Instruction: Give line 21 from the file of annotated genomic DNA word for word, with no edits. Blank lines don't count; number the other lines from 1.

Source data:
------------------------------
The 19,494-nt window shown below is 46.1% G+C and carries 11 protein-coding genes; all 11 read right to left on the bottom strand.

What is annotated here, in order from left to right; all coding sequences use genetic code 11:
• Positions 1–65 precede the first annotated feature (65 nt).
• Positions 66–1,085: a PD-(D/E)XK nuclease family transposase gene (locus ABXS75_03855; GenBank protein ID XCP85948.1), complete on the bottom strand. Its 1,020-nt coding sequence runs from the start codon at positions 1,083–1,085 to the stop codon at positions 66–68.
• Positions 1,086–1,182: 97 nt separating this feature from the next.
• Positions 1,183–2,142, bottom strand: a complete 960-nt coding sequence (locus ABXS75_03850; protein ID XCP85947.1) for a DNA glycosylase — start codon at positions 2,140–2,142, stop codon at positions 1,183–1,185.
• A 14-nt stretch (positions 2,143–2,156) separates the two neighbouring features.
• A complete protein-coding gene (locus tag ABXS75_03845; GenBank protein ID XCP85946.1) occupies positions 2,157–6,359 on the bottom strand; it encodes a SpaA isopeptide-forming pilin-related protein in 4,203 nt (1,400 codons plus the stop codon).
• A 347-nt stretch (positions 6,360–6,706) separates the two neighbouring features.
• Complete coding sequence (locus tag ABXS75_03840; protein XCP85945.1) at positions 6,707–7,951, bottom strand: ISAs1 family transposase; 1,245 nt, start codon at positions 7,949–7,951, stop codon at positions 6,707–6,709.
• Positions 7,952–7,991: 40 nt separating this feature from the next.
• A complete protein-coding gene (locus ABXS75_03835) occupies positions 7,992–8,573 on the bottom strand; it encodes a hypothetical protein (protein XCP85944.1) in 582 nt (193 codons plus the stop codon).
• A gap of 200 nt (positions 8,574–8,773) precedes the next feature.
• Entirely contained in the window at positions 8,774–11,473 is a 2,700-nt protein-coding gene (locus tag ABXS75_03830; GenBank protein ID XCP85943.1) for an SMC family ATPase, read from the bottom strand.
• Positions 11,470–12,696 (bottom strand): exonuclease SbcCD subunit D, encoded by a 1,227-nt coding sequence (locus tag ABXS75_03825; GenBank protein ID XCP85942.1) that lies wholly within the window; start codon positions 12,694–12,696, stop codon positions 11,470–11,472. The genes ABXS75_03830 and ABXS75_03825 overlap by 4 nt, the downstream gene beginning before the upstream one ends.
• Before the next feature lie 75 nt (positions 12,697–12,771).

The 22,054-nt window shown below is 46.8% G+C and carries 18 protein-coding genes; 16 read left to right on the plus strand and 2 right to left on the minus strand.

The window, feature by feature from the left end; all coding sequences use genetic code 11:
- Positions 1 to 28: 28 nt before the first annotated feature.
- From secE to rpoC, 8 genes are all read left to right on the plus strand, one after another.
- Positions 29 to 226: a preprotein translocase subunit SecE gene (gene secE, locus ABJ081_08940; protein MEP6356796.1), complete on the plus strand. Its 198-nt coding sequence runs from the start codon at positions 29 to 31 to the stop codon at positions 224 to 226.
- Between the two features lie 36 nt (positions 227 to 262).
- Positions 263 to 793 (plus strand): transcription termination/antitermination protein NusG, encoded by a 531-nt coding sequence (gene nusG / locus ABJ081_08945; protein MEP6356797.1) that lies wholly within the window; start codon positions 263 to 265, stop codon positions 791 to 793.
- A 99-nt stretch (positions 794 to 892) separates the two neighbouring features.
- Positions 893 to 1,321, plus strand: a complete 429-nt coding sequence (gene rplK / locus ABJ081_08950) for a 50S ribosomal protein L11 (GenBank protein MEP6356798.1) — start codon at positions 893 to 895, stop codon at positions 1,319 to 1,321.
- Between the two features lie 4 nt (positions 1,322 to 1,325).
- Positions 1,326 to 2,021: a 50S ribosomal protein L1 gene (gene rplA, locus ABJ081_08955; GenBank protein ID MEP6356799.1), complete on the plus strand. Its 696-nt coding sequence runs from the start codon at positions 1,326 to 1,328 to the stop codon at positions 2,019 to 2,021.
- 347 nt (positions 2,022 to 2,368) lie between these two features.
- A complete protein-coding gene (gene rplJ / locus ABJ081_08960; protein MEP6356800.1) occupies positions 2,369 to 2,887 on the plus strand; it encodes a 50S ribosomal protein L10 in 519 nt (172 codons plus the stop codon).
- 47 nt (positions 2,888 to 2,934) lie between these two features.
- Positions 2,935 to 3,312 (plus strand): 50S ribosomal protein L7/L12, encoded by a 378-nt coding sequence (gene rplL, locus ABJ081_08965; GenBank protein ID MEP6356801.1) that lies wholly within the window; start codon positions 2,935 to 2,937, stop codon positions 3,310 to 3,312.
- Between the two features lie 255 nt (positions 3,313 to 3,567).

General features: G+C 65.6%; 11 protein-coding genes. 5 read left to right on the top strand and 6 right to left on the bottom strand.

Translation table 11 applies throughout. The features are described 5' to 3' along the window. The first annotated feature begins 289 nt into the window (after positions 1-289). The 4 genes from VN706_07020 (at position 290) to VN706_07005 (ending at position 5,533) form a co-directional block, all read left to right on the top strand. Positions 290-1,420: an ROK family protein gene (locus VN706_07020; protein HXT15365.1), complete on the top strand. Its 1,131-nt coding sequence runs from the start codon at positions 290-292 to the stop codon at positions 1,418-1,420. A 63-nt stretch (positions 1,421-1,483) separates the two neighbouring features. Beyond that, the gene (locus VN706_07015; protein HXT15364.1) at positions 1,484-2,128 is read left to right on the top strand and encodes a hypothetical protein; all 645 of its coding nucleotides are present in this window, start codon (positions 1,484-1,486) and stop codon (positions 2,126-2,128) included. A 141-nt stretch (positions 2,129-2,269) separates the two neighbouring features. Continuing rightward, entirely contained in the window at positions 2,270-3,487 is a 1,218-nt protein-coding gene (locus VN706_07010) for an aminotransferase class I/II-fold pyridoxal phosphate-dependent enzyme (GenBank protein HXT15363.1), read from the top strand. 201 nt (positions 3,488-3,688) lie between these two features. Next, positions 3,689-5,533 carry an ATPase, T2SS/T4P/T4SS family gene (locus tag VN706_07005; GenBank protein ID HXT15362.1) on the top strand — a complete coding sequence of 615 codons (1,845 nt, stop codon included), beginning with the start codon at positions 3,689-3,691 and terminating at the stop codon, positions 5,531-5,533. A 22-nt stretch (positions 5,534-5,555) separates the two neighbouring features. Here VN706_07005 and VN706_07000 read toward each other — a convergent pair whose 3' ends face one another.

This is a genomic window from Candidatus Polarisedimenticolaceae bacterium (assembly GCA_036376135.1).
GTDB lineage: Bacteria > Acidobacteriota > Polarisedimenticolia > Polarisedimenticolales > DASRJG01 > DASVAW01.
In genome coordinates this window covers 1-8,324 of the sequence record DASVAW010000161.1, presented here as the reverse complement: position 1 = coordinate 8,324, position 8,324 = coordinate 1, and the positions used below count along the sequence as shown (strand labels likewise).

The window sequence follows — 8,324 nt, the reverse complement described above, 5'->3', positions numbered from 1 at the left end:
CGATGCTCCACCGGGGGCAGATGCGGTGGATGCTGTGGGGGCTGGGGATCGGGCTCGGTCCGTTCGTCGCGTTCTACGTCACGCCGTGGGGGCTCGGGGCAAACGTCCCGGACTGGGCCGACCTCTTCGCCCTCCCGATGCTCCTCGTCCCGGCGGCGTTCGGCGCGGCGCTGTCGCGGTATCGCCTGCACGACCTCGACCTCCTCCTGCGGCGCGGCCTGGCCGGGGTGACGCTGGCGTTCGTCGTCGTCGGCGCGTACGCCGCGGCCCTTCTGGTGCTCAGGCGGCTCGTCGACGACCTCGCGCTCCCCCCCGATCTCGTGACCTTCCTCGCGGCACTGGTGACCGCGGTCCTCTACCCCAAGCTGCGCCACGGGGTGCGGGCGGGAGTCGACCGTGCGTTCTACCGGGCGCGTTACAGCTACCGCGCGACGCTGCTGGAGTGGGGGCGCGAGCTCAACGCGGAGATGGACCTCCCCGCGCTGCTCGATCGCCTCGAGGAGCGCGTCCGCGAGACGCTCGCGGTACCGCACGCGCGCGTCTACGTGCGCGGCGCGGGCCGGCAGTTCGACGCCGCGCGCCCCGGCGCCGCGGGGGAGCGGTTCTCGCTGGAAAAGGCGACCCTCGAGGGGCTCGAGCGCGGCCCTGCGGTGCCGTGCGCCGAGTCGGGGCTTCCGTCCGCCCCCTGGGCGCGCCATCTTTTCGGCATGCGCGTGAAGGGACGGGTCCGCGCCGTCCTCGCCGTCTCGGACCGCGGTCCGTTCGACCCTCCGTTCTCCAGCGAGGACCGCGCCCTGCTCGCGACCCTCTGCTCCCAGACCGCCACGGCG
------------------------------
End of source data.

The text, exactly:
- Positions 29 to 226: a preprotein translocase subunit SecE gene (gene secE, locus ABJ081_08940; protein MEP6356796.1), complete on the plus strand. Its 198-nt coding sequence runs from the start codon at positions 29 to 31 to the stop codon at positions 224 to 226.